Room and Storage: The floor is 100"x 55" and will fit 2-25"wide pads side by side. The length and headroom (48" tall in the middle). will accommodate adults that are 6'6" easily, with two mesh storage pockets and additional room at the ends to throw odds and ends.
Packability/ Ease of Use: It is easier to pack the tent loosely and then pack other things around it in your backpack. The zippers are small and easier to use once I put small nylon cord pulls on them, but I have big hands.
Construction/ Durability: Top notch sewing, and construction. The silnylon is 3500 mm hydrostatic head waterproof fabric, which is higher than most tents out there, and very tough.
Overall: A great tent that just does what it is supposed to do! And it only weighs 2# 3oz on my scale!
Source: bought it new
Price Paid: $315
Perfect hiking tent, does not leak, is ultra light and goes up quickly even in the rain. I find the Duo essential for hiking the AT. It serves as either a one-person or two-person tent, allows me to put my gear inside with me, and has enough room for a tall hiker. Love it.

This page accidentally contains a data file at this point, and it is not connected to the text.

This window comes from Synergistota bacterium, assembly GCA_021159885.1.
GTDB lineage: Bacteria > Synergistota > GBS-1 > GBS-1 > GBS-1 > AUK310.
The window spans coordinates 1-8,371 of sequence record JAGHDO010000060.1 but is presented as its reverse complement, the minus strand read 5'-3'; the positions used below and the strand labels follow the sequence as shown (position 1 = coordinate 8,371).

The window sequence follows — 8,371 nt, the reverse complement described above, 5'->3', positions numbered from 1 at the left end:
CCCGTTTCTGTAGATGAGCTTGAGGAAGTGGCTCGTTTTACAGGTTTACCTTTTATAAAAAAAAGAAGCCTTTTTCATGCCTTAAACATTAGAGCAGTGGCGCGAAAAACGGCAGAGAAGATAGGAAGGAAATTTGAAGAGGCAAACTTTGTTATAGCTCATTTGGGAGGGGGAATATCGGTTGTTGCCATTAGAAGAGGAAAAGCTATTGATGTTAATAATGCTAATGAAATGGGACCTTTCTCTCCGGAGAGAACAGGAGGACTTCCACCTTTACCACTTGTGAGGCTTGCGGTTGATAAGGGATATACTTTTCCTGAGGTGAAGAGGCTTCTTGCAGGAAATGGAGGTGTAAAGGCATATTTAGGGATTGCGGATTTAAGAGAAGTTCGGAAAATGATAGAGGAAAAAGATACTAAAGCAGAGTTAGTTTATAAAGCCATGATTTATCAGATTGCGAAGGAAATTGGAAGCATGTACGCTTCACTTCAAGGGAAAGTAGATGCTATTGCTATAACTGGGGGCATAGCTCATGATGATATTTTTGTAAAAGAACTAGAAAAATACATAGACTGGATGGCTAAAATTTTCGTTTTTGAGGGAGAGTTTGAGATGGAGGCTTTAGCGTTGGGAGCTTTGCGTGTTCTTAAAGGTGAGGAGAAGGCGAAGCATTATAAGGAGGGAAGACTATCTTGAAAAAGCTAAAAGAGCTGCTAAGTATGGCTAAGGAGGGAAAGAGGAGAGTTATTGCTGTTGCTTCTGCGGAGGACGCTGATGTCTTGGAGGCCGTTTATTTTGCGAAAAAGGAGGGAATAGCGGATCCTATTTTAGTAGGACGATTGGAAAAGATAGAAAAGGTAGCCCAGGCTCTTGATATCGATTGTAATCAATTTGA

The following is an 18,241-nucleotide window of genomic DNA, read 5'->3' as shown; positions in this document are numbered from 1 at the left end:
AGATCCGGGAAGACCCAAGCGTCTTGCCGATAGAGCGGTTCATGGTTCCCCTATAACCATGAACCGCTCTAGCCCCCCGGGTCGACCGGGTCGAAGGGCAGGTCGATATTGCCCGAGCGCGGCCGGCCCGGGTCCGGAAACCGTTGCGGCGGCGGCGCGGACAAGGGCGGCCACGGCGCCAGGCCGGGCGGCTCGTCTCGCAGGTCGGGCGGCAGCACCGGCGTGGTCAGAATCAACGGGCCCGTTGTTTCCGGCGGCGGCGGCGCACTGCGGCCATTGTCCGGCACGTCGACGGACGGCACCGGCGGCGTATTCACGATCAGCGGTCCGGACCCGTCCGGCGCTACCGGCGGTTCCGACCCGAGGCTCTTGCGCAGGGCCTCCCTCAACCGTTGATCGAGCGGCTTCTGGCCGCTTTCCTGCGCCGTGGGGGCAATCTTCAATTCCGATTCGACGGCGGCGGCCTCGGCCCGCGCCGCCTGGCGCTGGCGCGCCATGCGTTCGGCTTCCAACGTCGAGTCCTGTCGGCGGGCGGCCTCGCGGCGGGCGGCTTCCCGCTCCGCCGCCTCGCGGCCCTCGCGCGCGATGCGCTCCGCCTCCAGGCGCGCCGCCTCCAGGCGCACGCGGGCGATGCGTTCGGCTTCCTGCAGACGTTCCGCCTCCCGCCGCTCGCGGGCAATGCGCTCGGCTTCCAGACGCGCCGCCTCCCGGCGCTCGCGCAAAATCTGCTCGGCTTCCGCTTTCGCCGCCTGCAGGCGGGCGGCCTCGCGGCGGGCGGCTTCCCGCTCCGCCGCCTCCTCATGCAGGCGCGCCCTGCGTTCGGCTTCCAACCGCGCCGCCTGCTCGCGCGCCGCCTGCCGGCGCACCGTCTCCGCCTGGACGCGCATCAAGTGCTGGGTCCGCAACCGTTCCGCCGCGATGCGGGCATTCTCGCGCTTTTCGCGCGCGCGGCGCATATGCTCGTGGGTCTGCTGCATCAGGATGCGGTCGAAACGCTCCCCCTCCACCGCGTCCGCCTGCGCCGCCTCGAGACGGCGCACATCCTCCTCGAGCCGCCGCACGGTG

- Water tight, Leakproof
- Ultra light
- Ridge height high enough for a tall person
- Wind resistant.
- Easy to set up and repack
- Includes floor made in
- Not free standing
- Is sometimes difficult to set up on tent pads, unless you carry additional cord
I have carried the Duo for two years on the AT and had zero issues with it. The tent goes up quickly even in the rain, does not get soaked inside while setting up in a down pour, and offers ample room for me and my gear. The vestibule gives me room to set extra stuff or even if need me cook a meal in the dry though this is not a recommended use.
This tent was damaged by a lawnmower, patched and Still keeps me dry and secure. I have had this tent up in wind and thunderstorms, unexpected snow and ice with no issues. While any single wall tent can suffer from condensation (and with all the flaps secured down this one is no exception) I have seldom had an issue with this with the vestibule and side open to vent. It stays dry in all but the most windy rain storms with the vestibule zipped out as well.